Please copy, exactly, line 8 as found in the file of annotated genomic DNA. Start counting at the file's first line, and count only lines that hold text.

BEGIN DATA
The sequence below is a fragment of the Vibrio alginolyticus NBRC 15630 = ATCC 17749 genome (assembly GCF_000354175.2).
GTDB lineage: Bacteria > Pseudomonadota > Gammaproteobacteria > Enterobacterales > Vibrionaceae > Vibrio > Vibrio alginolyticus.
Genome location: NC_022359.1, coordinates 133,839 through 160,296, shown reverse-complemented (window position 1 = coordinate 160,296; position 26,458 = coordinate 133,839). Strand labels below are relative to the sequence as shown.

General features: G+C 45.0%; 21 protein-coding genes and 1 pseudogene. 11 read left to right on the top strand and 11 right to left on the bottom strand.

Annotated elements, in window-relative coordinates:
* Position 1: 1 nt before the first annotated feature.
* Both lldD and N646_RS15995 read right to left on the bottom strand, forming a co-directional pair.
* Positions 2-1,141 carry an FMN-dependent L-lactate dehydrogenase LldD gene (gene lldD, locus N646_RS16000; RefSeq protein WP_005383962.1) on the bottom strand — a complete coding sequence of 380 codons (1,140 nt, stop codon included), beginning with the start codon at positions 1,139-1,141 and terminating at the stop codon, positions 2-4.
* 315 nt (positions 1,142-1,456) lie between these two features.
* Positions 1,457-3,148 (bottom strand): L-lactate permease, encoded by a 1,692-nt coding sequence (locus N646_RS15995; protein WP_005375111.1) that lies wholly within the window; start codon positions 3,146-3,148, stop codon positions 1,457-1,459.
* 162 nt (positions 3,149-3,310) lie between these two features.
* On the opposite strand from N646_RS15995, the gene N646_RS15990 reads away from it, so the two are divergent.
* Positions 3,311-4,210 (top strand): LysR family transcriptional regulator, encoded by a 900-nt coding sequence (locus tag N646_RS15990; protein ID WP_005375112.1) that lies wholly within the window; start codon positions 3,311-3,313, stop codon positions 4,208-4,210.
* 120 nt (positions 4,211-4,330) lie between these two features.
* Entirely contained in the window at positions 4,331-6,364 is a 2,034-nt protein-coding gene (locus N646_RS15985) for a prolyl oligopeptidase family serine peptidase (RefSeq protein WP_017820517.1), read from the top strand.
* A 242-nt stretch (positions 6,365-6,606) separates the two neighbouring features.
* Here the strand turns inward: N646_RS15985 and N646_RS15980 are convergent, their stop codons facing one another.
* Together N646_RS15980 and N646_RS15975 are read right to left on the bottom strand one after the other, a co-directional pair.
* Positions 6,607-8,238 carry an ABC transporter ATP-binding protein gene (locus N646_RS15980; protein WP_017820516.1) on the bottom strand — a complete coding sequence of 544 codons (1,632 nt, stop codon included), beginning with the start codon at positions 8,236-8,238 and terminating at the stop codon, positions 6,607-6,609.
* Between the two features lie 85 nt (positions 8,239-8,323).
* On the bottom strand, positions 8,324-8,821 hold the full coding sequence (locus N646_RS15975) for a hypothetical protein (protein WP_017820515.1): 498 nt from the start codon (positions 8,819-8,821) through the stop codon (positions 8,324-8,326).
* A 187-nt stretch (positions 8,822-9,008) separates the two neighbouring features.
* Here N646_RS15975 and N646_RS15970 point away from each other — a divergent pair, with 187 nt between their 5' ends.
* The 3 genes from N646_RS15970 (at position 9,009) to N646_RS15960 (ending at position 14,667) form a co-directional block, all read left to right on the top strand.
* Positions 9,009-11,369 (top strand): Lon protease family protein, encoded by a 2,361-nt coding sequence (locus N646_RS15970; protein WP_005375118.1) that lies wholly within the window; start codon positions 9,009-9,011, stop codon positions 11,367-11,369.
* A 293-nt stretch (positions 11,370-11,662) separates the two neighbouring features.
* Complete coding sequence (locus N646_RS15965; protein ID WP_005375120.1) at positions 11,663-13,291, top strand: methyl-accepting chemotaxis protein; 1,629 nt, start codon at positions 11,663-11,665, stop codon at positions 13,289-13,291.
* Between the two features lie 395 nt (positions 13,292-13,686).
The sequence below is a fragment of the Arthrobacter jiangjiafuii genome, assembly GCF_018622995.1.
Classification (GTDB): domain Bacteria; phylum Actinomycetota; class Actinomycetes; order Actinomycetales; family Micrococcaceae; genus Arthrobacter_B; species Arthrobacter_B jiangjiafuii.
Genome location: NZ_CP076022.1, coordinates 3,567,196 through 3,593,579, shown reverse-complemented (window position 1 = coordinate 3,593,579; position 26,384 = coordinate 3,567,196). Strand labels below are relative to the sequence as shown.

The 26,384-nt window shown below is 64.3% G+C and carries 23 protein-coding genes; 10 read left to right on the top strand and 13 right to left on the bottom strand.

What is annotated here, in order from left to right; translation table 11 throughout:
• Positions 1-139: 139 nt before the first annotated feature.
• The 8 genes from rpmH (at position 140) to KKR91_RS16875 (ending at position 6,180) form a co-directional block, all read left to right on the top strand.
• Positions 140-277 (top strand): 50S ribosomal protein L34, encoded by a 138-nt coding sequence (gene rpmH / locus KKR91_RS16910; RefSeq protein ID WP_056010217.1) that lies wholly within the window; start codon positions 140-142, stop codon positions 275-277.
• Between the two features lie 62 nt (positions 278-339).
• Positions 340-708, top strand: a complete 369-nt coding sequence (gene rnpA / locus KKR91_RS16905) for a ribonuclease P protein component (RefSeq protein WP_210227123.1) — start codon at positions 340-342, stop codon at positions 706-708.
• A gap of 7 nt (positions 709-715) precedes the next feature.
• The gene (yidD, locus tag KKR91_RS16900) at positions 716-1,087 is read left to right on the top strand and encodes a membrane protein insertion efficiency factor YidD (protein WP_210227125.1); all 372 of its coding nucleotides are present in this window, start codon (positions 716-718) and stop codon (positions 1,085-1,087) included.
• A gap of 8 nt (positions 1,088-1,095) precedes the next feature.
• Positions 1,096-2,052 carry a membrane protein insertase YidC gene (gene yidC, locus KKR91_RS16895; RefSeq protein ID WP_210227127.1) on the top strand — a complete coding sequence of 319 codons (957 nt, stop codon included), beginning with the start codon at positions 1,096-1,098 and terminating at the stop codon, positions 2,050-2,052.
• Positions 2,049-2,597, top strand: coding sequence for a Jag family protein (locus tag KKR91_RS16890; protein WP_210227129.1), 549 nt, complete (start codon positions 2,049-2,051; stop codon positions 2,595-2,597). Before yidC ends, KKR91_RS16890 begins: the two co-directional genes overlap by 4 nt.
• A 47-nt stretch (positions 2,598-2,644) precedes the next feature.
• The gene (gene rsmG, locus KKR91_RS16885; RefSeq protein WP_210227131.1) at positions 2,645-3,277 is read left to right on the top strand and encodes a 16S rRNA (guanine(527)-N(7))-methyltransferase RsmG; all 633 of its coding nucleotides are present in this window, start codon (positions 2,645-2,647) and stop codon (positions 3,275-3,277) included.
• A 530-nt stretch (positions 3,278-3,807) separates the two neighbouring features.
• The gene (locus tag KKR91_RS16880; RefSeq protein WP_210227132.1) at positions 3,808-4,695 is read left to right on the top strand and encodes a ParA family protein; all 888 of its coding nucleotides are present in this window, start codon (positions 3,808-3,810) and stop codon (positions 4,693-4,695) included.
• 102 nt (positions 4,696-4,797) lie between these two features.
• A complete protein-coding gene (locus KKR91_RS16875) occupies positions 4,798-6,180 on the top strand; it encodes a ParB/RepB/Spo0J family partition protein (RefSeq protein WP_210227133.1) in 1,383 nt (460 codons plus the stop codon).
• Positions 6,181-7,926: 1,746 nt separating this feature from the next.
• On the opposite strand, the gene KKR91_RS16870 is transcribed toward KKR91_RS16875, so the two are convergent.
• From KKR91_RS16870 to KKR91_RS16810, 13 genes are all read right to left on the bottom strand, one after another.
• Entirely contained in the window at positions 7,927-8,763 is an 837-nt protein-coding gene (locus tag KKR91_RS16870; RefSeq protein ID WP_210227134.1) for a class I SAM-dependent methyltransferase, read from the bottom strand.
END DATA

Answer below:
* Positions 2-1,141 carry an FMN-dependent L-lactate dehydrogenase LldD gene (gene lldD, locus N646_RS16000; RefSeq protein WP_005383962.1) on the bottom strand — a complete coding sequence of 380 codons (1,140 nt, stop codon included), beginning with the start codon at positions 1,139-1,141 and terminating at the stop codon, positions 2-4.